The generation retailing model
The generation-retailing model trading

N GenCos;

M Supps;

Medium term bilateral contracts are negotiated before a uniform-pricing auction takes place;

Firms are assumed to be capacity constrained;

the generation capacity of the i-th GenCo at time t;

the market capacity that includes a percentage β of reserve margin over the expected peak-demand;

power to conclude B contracts at time t;

power for bidding in the market at time t;


The generation retailing model1
The generation-retailing model trading

total quantity of energy the j-th Supp is willing to buy at time t;

quantity of energy the j-th Supp buys on the B market at time t;

quantity of energy the j-th Supp buys on the DA market at time t;

q (0 ≤ q ≤ 1) the decision parameter to express the ratio of bilateral contracts with respect to the total trading activity of the generic agent.

Then, the two markets together are described by the two constraints:


The generation retailing model2
The generation-retailing model trading

The generation constraint

The demand constraint

i = 1, 2, …, N; j = 1, 2, …, M; t = 1, 2, …, T;


The generation retailing model3
The generation-retailing model trading

Marginal costs are assumed to be constant throughout;

No transmission constraints are assumed;

Demand is not subject to any type of curtailment;

The model excludes blackouts due to extreme weather or technical failure;

Demand elasticity is set to zero.


The bilateral market of energy
The bilateral market of energy trading

B contracts are signed way ahead of the DA energy auctions;

B prices possibly higher than the average DA market clearing prices (MCP);

B contracts are financially safer for markets participants because they can hedge against the high price volatilities of the real-time energy markets;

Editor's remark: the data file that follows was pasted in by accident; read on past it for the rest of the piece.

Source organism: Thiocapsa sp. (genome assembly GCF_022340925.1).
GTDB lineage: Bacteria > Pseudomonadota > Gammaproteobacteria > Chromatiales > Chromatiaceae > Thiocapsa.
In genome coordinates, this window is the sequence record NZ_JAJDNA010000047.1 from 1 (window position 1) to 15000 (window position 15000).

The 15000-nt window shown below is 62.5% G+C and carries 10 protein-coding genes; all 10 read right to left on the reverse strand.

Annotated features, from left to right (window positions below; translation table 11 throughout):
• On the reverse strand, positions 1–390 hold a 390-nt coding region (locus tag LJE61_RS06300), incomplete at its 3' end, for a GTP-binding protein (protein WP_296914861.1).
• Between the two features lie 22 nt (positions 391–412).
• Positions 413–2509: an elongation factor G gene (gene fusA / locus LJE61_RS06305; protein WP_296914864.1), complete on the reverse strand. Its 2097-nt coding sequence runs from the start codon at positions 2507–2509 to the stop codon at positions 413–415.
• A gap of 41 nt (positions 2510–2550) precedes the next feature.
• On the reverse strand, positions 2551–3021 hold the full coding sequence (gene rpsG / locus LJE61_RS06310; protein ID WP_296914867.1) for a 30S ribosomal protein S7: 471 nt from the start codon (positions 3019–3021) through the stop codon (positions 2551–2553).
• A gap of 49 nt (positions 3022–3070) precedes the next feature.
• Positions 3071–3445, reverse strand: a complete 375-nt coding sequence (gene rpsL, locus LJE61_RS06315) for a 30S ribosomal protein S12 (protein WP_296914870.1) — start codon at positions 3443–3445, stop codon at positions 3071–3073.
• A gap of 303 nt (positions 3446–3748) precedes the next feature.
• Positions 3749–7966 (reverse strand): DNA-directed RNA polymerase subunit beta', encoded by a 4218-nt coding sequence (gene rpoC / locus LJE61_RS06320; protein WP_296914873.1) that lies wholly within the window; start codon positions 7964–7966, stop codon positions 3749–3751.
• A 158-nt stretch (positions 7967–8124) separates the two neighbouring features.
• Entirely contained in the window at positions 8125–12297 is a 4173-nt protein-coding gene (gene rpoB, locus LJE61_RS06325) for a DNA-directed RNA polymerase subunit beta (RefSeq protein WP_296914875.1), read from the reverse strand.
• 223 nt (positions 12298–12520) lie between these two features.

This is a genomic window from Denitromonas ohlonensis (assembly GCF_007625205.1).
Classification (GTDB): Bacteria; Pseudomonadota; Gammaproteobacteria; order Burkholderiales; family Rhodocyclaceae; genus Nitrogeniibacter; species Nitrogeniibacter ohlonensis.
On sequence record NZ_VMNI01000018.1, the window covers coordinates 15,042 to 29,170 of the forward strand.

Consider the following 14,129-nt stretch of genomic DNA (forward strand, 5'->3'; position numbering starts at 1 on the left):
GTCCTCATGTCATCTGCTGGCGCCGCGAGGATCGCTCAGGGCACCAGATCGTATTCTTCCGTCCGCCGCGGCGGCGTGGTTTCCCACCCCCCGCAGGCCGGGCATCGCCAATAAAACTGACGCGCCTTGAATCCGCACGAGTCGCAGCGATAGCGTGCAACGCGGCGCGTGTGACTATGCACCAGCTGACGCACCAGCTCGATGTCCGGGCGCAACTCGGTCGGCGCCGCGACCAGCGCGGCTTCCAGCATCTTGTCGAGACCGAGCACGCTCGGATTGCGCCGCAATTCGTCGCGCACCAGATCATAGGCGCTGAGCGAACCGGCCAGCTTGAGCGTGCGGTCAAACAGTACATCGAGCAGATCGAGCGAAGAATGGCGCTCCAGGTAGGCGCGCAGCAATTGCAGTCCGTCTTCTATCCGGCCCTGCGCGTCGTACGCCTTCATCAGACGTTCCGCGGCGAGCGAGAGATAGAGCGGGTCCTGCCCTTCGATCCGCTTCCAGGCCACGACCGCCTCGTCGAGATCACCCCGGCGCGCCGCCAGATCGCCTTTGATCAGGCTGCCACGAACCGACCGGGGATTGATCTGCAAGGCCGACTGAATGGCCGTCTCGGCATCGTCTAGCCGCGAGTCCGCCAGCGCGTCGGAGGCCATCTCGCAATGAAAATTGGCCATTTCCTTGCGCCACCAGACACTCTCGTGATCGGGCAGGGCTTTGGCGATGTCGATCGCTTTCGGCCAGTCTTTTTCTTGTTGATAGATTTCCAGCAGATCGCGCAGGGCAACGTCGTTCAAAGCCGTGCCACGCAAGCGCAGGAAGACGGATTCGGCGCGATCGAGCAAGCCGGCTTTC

Buyers and sellers meet in the B market representing their preferences about the key electricity factors (price tariff, power quality, quantity, reliability, and customer service) by a describing tree;

Once the agents have constructed their trees, an algorithm measures the similarity bottom-up and recursively between every buyer-seller pair based on the weighted similarity of nodes of the compared trees.


The tradingbilateral market ofenergy

Power

price

0.5

reliability

0.15

quality

0.15

quantity

0.1

parameters

average

*

*

phase

0.2

frequency

0.5

voltage

0.3

good

good

average


The tradingbilateral market ofenergy

Similarity of nodes is computed as follows

i = 1, 2, …, N; j = 1, 2, …, M;

h = 1, 2, …, H; k = 1.

i = 1, 2, …, N; j = 1, 2, …, M;

h = 1, 2, .., H; k = 2, 3, …, K.

r = 1, 2, .., R number of nodes at level k


The bilateral market of energy1
The bilateral market of energy trading

At the end of the similarity measurements each buyer lists its potential sellers in decreasing order of similarity value and starts the negotiation with its top ranked seller in the priority list.

Each agent has minimum ( ) and maximum ( ) reference values for each of the negotiation subjects;

The value agent a offers at time t for issue h, is

Whereλa(t) is a time dependent function defined as:


The tradingbiddingactivity

  • Once the time for bilateral contracting expires the bidding activity starts in the energy market;

  • The power capacity offered by a GenCo on the DA market will be up to the residual of its maximum capacity if a bilateral contract has been previously concluded;

  • On a hourly basis each agent is allowed to submit a single offer for each hour of the next day;

  • Agents in the DA market estimate the quantity of energy to trade for each hour of the next day looking at the expected energy load;

  • The expected loadis drawn, independently in each round, from a uniform distribution in [L(t)-ε, L(t)+ε], where L(t)is the value read on the energy load curve and ε accounts for the uncertainty typical in day-ahead forecasting.